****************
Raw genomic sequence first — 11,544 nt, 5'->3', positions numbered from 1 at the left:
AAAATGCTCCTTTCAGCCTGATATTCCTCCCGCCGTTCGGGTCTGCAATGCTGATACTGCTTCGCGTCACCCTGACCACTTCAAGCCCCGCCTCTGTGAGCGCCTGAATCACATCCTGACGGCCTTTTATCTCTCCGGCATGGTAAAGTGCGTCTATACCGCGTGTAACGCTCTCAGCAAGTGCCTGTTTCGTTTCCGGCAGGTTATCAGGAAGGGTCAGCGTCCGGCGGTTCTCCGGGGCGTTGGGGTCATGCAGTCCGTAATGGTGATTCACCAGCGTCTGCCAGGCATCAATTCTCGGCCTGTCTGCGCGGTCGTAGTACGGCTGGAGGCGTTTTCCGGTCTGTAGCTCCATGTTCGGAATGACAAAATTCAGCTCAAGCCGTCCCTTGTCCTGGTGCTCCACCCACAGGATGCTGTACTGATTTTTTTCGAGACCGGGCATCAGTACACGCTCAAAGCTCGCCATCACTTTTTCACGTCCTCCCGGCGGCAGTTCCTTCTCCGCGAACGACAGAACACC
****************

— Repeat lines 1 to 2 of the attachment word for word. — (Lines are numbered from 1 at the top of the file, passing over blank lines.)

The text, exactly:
Raw genomic sequence first — 11,544 nt, 5'->3', positions numbered from 1 at the left:
AAAATGCTCCTTTCAGCCTGATATTCCTCCCGCCGTTCGGGTCTGCAATGCTGATACTGCTTCGCGTCACCCTGACCACTTCAAGCCCCGCCTCTGTGAGCGCCTGAATCACATCCTGACGGCCTTTTATCTCTCCGGCATGGTAAAGTGCGTCTATACCGCGTGTAACGCTCTCAGCAAGTGCCTGTTTCGTTTCCGGCAGGTTATCAGGAAGGGTCAGCGTCCGGCGGTTCTCCGGGGCGTTGGGGTCATGCAGTCCGTAATGGTGATTCACCAGCGTCTGCCAGGCATCAATTCTCGGCCTGTCTGCGCGGTCGTAGTACGGCTGGAGGCGTTTTCCGGTCTGTAGCTCCATGTTCGGAATGACAAAATTCAGCTCAAGCCGTCCCTTGTCCTGGTGCTCCACCCACAGGATGCTGTACTGATTTTTTTCGAGACCGGGCATCAGTACACGCTCAAAGCTCGCCATCACTTTTTCACGTCCTCCCGGCGGCAGTTCCTTCTCCGCGAACGACAGAACACC